Growing up in St. Paul’s Como Park neighborhood had its perks, most notably falling asleep to the roar of lions from the nearby zoo. But living within a bacon-on-a-stick’s throw from the Great Minnesota Get-Together quickly lost its appeal.
“We weren’t big fans,” said Rachel Keller. “During the State Fair, it became noisy and smelled bad. I grew up with an abundance of things from our garden, so fried food was not enjoyable.”
The 25-year-old actress seems much more at home these days on the small screen, thanks to two breakout roles, the kind that most performers wait a lifetime to tackle. In the 2015 season of “Fargo,” she played Simone Gerhardt, a North Dakota mobster’s daughter whose ambitions earn her a one-way ticket to the woods. In “Legion,” the hotly anticipated FX series debuting Wednesday, she’s a pigtail-sporting patient in a psychiatric ward who catches the eye of David Haller (Dan Stevens of “Downton Abbey”) with her ability to purr come-on lines like Lauren Bacall and shake her hips to a Bollywood musical number. Touch her, though, and she’ll howl louder than any Como Zoo lion.
“Why are the hot ones always crazy?” says a fellow patient, played by “Parks and Recreation” veteran Aubrey Plaza.
But is she really crazy — or a plant sent to convince Haller that he’s really the world’s most powerful mutant? Is she even real?
“Fargo” may have been a coming-out party, but “Legion” is poised to make her a star.
“A lot of great actresses were vying for the role, but she just stole it,” said Noah Hawley, who created both series. “It’s thrilling to discover a new talent, to find those actors who the world hasn’t seen yet.”
On a packed day of promoting the series last month, most reporters were largely unaware that they were in the presence of the next big thing. Most were busy chasing after Stevens, still perplexed why the actor abruptly quit “Downton,” forcing writers to kill off Lady Mary’s beloved Matthew in a car crash.
That will change. Magazine editors will soon trip over yesterday’s It Girls to woo Keller for their covers. Scripts for romantic comedies will pile up. Tom Cruise’s reps will phone about a dinner date.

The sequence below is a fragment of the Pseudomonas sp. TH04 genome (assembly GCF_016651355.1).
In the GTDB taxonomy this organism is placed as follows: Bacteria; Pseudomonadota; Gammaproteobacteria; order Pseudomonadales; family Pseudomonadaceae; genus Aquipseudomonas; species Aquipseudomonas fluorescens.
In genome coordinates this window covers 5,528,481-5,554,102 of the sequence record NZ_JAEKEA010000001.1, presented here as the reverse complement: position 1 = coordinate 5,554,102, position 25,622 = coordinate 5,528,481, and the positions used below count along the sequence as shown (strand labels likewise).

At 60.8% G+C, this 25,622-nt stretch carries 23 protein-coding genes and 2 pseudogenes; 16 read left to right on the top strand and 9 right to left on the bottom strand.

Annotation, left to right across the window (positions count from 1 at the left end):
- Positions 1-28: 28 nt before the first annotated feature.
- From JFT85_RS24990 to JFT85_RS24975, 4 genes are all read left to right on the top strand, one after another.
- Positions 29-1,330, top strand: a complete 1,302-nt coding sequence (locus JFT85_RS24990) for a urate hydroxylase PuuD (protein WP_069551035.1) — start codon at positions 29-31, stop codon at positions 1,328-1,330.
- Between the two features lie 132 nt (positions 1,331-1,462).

Keller, who graduated from the St. Paul Conservatory for Performing Artists six years ago, seems all too aware that the spotlight is about to get hotter.
“I enjoy talking about the work, but this part is a little hard for me,” said Keller, referencing her long white skirt and the moments she just spent getting her face touched up before sitting down in an otherwise empty ballroom with a miniature bottle of water and a stylish red-cloth purse. “I’m from Minnesota. I like to be barefoot, running through the woods. There are moments I’ve called my sister and said, ‘What am I doing?’ Maybe I’ll get used to it. Or maybe I won’t. Maybe I’ll just go to Oregon and do theater.”
She wrote a one-woman show during her college years that she’d love to try out in the Twin Cities. Working at the Guthrie would be a dream come true.
“One year for Hanukkah, my dad got us season tickets and I saw ‘Jane Eyre,’ ‘Peer Gynt’ and ‘Midsummer Night’s Dream,’ ” she said. “I’d get all dressed up, we’d valet-park and I’d cry after every show. That was just a beautiful year.”
Whatever path she takes, family members and former teachers agree: She’ll kill it.
“She was not only super-talented, but super-mature and professional,” said Genevieve Bennett, chair of the conservatory’s theater department. “I often felt like I was working with a colleague when she was in the room.”
The seed was planted early. By age 3, she was sitting in on her father’s acting classes at Stagecoach Theatre Arts in St. Paul.